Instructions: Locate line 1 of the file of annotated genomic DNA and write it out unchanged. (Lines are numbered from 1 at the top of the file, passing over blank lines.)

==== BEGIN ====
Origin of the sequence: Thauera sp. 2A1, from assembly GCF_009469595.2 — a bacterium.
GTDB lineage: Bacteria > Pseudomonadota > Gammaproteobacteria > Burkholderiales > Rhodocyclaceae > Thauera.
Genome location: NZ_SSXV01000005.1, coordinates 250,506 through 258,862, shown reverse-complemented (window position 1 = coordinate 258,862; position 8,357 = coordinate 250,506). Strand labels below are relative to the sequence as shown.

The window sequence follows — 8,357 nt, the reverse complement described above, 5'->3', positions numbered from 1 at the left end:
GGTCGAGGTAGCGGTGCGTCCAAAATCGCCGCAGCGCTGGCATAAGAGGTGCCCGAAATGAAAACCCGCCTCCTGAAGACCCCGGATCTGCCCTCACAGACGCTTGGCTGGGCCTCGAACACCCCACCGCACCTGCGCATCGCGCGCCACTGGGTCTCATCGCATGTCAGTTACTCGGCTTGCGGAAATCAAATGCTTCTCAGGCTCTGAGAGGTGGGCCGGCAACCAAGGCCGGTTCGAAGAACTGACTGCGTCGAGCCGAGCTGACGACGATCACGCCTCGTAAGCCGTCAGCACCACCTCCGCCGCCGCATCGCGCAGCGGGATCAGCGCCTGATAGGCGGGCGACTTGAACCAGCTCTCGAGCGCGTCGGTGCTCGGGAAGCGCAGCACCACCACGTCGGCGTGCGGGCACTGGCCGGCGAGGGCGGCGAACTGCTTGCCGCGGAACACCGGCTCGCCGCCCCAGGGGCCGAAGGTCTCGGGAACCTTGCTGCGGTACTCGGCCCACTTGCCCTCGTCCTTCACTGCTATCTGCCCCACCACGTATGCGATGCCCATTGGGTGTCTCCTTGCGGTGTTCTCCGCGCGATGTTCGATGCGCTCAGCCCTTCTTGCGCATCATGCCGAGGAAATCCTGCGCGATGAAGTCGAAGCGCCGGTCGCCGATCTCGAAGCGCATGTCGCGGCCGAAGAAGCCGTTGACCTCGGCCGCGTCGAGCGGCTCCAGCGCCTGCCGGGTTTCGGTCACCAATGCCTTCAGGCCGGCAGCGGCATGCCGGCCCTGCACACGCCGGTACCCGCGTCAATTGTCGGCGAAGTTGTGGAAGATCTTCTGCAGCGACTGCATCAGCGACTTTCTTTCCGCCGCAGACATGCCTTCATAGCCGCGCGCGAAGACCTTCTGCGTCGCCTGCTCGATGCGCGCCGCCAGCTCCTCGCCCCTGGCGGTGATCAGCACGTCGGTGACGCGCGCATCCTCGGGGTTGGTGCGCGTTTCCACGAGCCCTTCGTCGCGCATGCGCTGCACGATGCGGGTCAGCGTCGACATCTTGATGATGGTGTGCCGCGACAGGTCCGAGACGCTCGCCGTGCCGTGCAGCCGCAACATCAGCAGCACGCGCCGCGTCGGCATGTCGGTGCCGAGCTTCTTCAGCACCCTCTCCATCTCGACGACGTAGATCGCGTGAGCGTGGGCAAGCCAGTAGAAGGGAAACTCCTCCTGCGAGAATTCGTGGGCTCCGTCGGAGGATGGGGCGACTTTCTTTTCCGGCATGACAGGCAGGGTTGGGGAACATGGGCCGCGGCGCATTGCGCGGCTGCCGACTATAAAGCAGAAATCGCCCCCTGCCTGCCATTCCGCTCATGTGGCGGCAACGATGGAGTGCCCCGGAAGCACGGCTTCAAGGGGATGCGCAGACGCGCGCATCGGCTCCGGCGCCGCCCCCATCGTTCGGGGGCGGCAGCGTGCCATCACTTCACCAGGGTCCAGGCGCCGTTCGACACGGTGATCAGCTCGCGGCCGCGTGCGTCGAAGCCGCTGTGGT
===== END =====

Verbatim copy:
Origin of the sequence: Thauera sp. 2A1, from assembly GCF_009469595.2 — a bacterium.